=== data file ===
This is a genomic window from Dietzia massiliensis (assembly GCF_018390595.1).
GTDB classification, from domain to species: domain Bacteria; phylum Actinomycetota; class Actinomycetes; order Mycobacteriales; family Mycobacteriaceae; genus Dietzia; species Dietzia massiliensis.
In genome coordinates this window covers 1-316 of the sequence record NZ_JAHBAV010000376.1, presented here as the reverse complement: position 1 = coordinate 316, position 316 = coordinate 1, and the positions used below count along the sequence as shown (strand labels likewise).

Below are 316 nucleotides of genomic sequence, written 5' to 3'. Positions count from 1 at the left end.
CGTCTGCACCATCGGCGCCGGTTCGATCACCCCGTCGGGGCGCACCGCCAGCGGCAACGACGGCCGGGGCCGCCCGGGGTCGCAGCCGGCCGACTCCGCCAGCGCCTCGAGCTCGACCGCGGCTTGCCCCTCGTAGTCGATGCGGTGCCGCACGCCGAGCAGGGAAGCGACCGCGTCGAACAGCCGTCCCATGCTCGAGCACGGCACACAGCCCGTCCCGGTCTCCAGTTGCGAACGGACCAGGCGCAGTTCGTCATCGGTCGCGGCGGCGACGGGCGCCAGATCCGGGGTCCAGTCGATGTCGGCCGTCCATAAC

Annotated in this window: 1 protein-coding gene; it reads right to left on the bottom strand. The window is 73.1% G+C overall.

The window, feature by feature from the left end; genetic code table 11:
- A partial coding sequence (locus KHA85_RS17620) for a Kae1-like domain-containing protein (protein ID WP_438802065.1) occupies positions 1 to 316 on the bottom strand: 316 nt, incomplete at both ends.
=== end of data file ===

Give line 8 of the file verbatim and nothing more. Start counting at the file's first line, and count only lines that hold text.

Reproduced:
- A partial coding sequence (locus KHA85_RS17620) for a Kae1-like domain-containing protein (protein ID WP_438802065.1) occupies positions 1 to 316 on the bottom strand: 316 nt, incomplete at both ends.